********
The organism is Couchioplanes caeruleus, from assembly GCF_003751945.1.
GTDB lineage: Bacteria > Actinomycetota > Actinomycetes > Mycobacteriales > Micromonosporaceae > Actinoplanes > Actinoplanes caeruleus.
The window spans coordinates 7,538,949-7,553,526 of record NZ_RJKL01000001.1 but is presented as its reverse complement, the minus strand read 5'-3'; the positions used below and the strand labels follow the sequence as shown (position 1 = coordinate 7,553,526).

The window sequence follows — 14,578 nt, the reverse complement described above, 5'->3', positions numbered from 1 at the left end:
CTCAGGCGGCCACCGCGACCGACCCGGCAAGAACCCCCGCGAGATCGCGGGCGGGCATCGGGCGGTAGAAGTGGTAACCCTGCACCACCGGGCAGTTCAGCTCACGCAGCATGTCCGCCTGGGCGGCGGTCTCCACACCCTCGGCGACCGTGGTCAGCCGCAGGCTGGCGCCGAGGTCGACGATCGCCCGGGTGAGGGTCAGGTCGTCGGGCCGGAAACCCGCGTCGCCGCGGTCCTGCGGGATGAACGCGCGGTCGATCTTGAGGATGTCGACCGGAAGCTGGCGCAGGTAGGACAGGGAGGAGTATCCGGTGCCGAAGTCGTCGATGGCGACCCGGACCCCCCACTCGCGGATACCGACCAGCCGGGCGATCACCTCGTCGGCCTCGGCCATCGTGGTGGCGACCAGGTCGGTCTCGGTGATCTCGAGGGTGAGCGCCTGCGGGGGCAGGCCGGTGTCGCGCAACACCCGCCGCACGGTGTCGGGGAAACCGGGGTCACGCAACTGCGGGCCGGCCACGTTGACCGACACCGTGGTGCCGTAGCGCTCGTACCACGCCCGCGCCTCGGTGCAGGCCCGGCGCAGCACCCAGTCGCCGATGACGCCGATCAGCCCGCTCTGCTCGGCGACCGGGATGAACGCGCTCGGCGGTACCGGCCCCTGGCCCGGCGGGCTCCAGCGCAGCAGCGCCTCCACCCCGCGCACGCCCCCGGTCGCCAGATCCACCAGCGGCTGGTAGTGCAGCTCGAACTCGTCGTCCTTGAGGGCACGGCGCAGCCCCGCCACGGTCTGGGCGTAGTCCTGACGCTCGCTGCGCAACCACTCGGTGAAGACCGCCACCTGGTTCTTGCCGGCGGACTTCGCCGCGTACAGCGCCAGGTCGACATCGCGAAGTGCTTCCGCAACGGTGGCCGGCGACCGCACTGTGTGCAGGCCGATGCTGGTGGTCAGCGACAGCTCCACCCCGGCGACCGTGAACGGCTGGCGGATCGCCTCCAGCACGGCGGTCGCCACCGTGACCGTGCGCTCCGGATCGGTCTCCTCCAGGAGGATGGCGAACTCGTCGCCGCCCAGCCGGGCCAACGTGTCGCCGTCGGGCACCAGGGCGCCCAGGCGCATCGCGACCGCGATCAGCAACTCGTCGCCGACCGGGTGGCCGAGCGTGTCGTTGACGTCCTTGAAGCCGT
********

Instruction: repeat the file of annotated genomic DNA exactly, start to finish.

The organism is Couchioplanes caeruleus, from assembly GCF_003751945.1.
GTDB lineage: Bacteria > Actinomycetota > Actinomycetes > Mycobacteriales > Micromonosporaceae > Actinoplanes > Actinoplanes caeruleus.
The window spans coordinates 7,538,949-7,553,526 of record NZ_RJKL01000001.1 but is presented as its reverse complement, the minus strand read 5'-3'; the positions used below and the strand labels follow the sequence as shown (position 1 = coordinate 7,553,526).

The window sequence follows — 14,578 nt, the reverse complement described above, 5'->3', positions numbered from 1 at the left end:
CTCAGGCGGCCACCGCGACCGACCCGGCAAGAACCCCCGCGAGATCGCGGGCGGGCATCGGGCGGTAGAAGTGGTAACCCTGCACCACCGGGCAGTTCAGCTCACGCAGCATGTCCGCCTGGGCGGCGGTCTCCACACCCTCGGCGACCGTGGTCAGCCGCAGGCTGGCGCCGAGGTCGACGATCGCCCGGGTGAGGGTCAGGTCGTCGGGCCGGAAACCCGCGTCGCCGCGGTCCTGCGGGATGAACGCGCGGTCGATCTTGAGGATGTCGACCGGAAGCTGGCGCAGGTAGGACAGGGAGGAGTATCCGGTGCCGAAGTCGTCGATGGCGACCCGGACCCCCCACTCGCGGATACCGACCAGCCGGGCGATCACCTCGTCGGCCTCGGCCATCGTGGTGGCGACCAGGTCGGTCTCGGTGATCTCGAGGGTGAGCGCCTGCGGGGGCAGGCCGGTGTCGCGCAACACCCGCCGCACGGTGTCGGGGAAACCGGGGTCACGCAACTGCGGGCCGGCCACGTTGACCGACACCGTGGTGCCGTAGCGCTCGTACCACGCCCGCGCCTCGGTGCAGGCCCGGCGCAGCACCCAGTCGCCGATGACGCCGATCAGCCCGCTCTGCTCGGCGACCGGGATGAACGCGCTCGGCGGTACCGGCCCCTGGCCCGGCGGGCTCCAGCGCAGCAGCGCCTCCACCCCGCGCACGCCCCCGGTCGCCAGATCCACCAGCGGCTGGTAGTGCAGCTCGAACTCGTCGTCCTTGAGGGCACGGCGCAGCCCCGCCACGGTCTGGGCGTAGTCCTGACGCTCGCTGCGCAACCACTCGGTGAAGACCGCCACCTGGTTCTTGCCGGCGGACTTCGCCGCGTACAGCGCCAGGTCGACATCGCGAAGTGCTTCCGCAACGGTGGCCGGCGACCGCACTGTGTGCAGGCCGATGCTGGTGGTCAGCGACAGCTCCACCCCGGCGACCGTGAACGGCTGGCGGATCGCCTCCAGCACGGCGGTCGCCACCGTGACCGTGCGCTCCGGATCGGTCTCCTCCAGGAGGATGGCGAACTCGTCGCCGCCCAGCCGGGCCAACGTGTCGCCGTCGGGCACCAGGGCGCCCAGGCGCATCGCGACCGCGATCAGCAACTCGTCGCCGACCGGGTGGCCGAGCGTGTCGTTGACGTCCTTGAAGCCGT